Purpose: To retrospectively compare the outcome of computed tomography (CT) and ultrasonography (US) guidance when sampling a consecutive series of peripheral lung or pleural lesions. Materials and Methods: Institutional review board approval was obtained, and the informed consent requirement was waived. From January 2000 to August 2011, 711 thoracic biopsies were performed at two institutions. Among these, 273 lesions in 273 patients (115 men, 158 women; mean age, 65 years ± 11 [standard deviation]; 86 pleural lesions; 187 pulmonary lesions) had pleural origin or were peripherally located in the lung with a small amount of pleural contact. These lesions were sampled with either CT (170 patients; mean age, 64 years ± 12; 55 pleural lesions, 115 peripheral pulmonary lesions) or US (103 patients; mean age, 67 years ± 10; 31 pleural lesions, 72 peripheral pulmonary lesions) guidance by using an 18-gauge modified Menghini needle. Procedure duration, postprocedural pneumothorax or hemorrhage, and sample adequacy were recorded. Fisher exact test, log-rank test, and Mann-Whitney U test were performed. Results: No significant difference was found for patient age (P = .741), sex (P = .900), lesion size (P = .206), or lesion origin (P = .788). Median time was 556 seconds for CT-guided biopsy (25th percentile, 408 seconds; 75th percentile, 704 seconds) and 321 seconds for US-guided biopsy (25th percentile, 157 seconds; 75th percentile, 485 seconds) (P <.001). Postprocedural pneumothorax was observed in 25 of 170 (14.7%) CT-guided procedures and in six of 103 (5.8%) US-guided procedures (P = .025); hemorrhage occurred in two of 170 (1.2%) CT-guided procedures and in one of 103 (1.0%) US-guided procedures (P = .875). Technical success was achieved in 100 of 103 US-guided procedures (97.1%) and in 164 of 170 CT-guided procedures (96.5%) (P = .999). Conclusion: With pleural or peripheral lung lesions, US guidance is comparable to CT guidance in terms of sample accuracy, while allowing for a significant reduction in procedure time and postprocedural pneumothorax and being free from ionizing radiation.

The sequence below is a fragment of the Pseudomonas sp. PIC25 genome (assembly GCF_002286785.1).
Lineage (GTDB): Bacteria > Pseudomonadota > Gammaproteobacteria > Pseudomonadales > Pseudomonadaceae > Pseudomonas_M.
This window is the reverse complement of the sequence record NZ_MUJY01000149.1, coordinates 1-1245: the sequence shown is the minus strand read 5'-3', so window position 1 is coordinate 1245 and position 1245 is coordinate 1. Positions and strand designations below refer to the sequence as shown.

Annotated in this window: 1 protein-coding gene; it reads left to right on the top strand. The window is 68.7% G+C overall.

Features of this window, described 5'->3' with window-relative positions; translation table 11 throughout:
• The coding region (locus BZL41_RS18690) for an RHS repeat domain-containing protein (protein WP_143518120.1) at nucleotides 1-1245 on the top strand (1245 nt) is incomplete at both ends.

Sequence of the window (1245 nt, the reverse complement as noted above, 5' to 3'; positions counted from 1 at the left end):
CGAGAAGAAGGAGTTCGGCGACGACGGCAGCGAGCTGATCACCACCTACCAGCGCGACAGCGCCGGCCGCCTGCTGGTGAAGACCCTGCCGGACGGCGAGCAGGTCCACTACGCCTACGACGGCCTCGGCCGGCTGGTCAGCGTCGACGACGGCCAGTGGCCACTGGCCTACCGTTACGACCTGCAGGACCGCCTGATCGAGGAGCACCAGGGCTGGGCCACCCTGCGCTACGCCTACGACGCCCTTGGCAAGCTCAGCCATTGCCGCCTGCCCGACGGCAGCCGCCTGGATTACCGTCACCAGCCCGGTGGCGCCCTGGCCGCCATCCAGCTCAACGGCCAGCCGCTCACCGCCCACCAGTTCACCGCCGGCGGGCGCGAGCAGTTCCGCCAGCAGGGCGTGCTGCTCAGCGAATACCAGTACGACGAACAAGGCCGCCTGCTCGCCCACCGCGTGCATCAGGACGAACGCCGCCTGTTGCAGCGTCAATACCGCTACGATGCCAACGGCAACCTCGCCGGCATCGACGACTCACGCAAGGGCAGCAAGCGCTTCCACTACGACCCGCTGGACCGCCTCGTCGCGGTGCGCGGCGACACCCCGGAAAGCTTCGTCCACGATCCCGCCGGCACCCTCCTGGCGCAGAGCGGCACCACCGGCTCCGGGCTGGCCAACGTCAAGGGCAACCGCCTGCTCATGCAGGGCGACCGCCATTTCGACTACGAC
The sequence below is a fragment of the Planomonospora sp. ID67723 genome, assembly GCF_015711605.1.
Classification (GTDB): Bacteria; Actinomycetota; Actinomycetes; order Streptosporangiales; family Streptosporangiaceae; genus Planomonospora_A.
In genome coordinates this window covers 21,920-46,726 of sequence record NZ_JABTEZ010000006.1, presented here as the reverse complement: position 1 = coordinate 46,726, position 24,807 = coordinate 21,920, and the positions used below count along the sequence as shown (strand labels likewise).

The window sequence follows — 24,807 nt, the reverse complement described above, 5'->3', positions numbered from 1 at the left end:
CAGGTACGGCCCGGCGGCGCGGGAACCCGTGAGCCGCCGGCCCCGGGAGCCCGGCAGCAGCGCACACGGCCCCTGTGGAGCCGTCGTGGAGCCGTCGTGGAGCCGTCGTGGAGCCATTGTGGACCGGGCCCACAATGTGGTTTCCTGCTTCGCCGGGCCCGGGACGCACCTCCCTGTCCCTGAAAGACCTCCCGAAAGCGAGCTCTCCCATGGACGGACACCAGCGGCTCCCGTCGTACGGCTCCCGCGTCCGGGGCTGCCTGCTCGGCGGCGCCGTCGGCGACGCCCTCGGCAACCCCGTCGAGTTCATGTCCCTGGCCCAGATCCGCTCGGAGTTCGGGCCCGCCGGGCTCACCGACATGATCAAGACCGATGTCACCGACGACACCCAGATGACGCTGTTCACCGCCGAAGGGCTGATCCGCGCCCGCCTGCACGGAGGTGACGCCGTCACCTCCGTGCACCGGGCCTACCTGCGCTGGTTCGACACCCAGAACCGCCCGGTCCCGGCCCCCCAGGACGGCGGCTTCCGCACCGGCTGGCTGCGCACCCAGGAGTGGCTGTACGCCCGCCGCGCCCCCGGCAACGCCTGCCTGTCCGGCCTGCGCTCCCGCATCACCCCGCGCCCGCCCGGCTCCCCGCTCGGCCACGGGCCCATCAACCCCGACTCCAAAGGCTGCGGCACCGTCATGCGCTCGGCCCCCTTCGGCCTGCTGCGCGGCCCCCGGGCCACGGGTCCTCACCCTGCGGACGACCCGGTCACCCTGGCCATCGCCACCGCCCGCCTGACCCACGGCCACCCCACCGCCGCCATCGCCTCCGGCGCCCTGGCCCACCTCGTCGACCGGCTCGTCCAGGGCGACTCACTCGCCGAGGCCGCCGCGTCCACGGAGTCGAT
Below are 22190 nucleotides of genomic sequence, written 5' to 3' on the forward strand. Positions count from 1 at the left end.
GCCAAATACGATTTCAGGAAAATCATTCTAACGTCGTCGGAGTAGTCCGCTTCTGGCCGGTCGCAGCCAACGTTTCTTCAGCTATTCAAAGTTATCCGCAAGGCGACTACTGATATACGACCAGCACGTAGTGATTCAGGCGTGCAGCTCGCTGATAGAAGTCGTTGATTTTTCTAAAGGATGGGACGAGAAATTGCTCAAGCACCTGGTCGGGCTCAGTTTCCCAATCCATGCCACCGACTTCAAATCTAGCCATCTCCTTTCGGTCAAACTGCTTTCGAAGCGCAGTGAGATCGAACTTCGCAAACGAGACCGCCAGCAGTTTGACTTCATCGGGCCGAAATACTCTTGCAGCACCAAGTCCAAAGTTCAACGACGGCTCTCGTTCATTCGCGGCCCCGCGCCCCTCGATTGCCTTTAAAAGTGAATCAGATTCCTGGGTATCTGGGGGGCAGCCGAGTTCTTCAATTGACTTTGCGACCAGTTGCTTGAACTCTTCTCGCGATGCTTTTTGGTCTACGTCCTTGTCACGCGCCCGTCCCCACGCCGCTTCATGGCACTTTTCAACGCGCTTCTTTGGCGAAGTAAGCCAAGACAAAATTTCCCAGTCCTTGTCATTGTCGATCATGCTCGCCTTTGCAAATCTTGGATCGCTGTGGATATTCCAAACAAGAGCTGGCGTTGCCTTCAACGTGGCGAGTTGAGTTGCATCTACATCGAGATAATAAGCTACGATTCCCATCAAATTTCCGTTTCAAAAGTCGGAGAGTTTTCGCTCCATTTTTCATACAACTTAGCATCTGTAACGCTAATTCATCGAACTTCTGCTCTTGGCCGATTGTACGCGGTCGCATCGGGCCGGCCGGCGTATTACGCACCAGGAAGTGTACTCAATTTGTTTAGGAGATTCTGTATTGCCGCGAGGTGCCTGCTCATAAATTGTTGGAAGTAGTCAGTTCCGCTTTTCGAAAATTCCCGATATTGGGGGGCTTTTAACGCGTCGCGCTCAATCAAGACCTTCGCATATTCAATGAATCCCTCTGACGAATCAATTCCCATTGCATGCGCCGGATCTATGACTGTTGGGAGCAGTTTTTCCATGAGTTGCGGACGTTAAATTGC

ASJC Scopus subject areas
- Radiology Nuclear Medicine and imaging